Up and Coming
Annie Lenon, Jewelry Designer

“I grew up going to pow-wows and stuff” isn’t the first thing you expect Annie Lenon to say as she’s puttering around the garden apartment and studio she shares with her boyfriend in a brownstone in Brooklyn’s Fort Greene. But then you recall that the 25-year-old jewelry-maker and Pratt grad hails from Bozeman, a city of 27,000 located in the southwestern corner of Montana — a state that with its prairies and badlands and Indian reservations seems downright exotic to most New Yorkers — and you realize she’s working from an entirely different reference point. In her day job, Lenon works in brand packaging for West Elm, and since last fall, she’s been a co-curator for shows by the American Design Club along with fellow New York designers Kiel Mead, Henry Julier, and Rich, Brilliant, Willing. But her most notable work has been as the author of two small but deft jewelry collections. The first offered knotted chains or single strands hung with cast silver python-rib charms; the second, called Ceremony, played with cascades of wildly colored hand-knotted German silk thread. “I was more interested in fringe,” Lenon says, “but they came out looking like Native American breastplates.”

Given her upbringing, it’s safe to assume the designer’s tribal inspiration isn’t just runway-inspired flummery. “It’s like when Sorel Boots became popular,” she muses. “They were the biggest clunkiest snowboots when I was a kid and I hated wearing them. And now they’re the biggest thing.”

Style movement you most identify with:
Bohemian.

What you keep around the house for inspiration:
Rocks, branches, books, fabric, photographs

Place you go to be inspired:
Montana

Album most played while you work:
I mostly listen to bluegrass.

First thing you ever made:
A fairy potion out of petals, grass, dirt, and water… and magic.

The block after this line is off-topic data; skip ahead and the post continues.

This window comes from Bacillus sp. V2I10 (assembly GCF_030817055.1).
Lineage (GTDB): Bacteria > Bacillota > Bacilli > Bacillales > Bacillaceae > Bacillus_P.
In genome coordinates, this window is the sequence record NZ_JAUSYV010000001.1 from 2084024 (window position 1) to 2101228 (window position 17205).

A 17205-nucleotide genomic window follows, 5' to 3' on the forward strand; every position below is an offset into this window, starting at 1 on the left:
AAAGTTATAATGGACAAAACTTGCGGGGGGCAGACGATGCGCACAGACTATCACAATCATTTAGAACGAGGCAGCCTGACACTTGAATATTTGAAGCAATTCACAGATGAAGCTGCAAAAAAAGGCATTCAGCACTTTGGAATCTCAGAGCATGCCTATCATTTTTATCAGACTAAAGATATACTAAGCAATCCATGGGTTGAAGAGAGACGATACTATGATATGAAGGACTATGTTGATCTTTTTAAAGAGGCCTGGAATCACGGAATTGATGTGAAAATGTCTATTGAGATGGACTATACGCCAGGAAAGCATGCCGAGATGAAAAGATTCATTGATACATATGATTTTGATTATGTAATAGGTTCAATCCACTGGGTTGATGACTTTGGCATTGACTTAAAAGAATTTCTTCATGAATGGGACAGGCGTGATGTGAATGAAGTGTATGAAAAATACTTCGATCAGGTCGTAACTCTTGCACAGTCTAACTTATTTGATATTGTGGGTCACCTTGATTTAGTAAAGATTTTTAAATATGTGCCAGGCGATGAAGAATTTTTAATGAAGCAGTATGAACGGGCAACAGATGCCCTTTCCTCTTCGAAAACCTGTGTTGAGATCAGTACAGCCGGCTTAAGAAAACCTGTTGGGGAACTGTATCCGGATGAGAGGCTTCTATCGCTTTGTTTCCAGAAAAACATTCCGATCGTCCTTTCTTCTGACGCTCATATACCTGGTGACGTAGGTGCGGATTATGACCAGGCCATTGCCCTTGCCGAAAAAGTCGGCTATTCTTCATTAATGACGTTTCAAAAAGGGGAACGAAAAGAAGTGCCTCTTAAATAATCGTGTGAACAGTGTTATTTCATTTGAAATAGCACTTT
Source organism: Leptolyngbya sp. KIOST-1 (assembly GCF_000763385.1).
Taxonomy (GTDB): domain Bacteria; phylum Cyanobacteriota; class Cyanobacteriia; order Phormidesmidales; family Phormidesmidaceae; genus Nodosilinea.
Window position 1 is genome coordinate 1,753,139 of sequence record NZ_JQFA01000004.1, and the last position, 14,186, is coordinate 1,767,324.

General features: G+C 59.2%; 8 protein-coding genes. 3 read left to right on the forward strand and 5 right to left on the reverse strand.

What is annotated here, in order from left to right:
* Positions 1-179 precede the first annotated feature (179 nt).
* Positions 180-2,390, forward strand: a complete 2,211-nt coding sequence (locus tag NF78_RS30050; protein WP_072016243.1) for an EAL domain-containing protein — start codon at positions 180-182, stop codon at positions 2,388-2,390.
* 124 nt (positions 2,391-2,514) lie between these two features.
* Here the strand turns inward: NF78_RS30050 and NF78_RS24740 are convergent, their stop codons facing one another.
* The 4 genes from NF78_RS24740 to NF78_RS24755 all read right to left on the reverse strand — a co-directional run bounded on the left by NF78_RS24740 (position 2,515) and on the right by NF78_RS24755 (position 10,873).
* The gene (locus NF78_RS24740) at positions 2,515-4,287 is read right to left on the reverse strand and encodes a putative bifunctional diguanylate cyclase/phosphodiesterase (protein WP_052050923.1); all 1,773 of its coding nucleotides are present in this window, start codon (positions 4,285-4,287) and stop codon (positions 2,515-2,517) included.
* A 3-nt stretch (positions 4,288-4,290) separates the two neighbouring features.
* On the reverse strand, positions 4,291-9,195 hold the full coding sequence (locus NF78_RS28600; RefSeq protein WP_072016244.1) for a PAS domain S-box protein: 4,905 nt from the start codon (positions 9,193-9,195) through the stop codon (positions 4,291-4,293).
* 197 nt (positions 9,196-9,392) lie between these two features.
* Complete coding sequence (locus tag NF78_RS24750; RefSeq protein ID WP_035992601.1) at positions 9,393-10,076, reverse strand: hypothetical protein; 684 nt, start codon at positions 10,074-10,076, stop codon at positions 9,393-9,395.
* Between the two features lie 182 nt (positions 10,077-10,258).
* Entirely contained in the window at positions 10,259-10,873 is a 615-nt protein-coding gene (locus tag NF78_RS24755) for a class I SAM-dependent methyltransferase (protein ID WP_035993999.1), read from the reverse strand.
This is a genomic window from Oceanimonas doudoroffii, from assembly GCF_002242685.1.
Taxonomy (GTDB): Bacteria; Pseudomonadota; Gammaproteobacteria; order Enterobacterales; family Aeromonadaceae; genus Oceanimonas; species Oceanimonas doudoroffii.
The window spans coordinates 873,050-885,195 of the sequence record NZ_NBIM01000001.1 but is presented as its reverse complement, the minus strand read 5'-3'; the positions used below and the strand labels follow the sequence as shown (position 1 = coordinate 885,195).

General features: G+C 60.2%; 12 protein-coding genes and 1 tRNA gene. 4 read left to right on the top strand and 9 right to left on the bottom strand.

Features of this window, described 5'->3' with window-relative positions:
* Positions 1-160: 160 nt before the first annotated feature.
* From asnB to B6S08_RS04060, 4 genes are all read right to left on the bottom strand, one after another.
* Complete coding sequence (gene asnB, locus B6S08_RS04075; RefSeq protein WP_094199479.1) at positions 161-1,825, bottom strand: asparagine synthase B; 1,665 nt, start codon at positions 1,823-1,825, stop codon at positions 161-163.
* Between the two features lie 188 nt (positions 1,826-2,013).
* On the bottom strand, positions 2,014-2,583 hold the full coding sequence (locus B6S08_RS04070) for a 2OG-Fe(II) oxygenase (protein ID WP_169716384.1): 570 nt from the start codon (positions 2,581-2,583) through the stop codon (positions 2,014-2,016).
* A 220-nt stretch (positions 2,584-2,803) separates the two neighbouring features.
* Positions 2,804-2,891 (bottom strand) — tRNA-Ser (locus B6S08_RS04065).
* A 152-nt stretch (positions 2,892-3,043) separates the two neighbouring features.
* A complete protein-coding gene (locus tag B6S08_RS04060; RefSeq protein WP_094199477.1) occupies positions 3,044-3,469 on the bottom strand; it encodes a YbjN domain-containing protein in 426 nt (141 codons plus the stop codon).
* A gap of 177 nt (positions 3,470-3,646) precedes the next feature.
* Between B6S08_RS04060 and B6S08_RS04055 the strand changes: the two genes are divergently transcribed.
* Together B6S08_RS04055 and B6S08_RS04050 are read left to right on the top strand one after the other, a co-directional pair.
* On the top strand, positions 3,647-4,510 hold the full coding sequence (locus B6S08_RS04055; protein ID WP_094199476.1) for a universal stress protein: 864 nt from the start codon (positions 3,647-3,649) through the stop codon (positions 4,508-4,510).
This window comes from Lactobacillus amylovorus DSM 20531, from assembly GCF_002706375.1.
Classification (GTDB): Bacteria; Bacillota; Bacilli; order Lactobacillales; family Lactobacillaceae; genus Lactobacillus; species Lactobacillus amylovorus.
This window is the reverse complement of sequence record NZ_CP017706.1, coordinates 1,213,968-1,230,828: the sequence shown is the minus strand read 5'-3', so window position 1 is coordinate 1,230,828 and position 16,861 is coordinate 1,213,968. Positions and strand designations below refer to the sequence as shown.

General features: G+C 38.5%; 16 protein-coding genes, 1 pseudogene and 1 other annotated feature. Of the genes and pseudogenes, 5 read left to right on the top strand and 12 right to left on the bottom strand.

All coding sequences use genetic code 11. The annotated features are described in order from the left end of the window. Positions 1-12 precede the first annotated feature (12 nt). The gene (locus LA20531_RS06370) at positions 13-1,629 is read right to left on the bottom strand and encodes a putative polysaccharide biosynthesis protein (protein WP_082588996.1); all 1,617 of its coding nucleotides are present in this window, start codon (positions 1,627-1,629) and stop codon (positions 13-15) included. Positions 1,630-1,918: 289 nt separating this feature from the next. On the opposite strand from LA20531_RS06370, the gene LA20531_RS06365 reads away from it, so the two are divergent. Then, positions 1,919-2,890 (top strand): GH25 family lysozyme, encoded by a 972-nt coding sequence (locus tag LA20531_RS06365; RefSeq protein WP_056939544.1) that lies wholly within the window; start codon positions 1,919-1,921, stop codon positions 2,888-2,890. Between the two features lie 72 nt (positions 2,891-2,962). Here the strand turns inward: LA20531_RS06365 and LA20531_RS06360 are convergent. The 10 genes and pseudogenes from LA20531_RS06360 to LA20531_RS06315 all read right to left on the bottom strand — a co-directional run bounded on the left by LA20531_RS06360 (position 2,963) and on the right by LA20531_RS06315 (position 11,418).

portrait

necklaces

carbonbulb

dreamcatcher

portrait

The designer in her garden

LEATHER 1

Favorite material to work with: Metal paired with something soft, like fabric or leather. I like the juxtaposition.

prouve light

Design hero: Jean Prouvé for his forms and his shapes. His objects have such beautiful lines.

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Art hero: Joan Mitchell. For a while, I was very tight with my work and I like how loose and emotional her work is. I’m also really attracted to artists who have a total inner child. And her use of color is amazing.

dreamcatcher

Item you wish you'd made: The first dreamcatcher

swissco

Favorite everyday object: I love the minimal shape of Swissco Toothbrushes. It’s all a toothbrush needs to be. I like that they are most commonly a neutral color palette — white or black with natural bristles — but then they’ll throw a jazzy pattern at you like checkers.

carbonbulb

Favorite design object: Carbon or tungsten-filament lightbulbs. Again just extremely beautiful simple objects. I love the different-shaped filaments — I have one that looks like a leaf. When they’re lit, they offer the most amazing soft light.

animal

Fictional character who would own your work: Animal the Muppet. It was my nickname in third grade.

vanessa

Name a celebrity and what you would make for them: Vanessa Paradis, a low-slung necklace.

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Favorite shop: Erie Basin. It’s a little shop way off the beaten path in Red Hook, Brooklyn. It’s full of tiny trinkets and antique jewelry — curated to perfection.

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Inspiration for your Saetta dishware: Maps and paths, geometry, space, and lightning

necklaces

Three specimens from Lenon's Ceremony collection. "When I was really young I used to make jewelry all the time, but at Pratt they don’t let you do a double major and I didn’t have an interest in studying it. Senior year I started making more and I realized it’s the easiest thing to do quickly out of my apartment."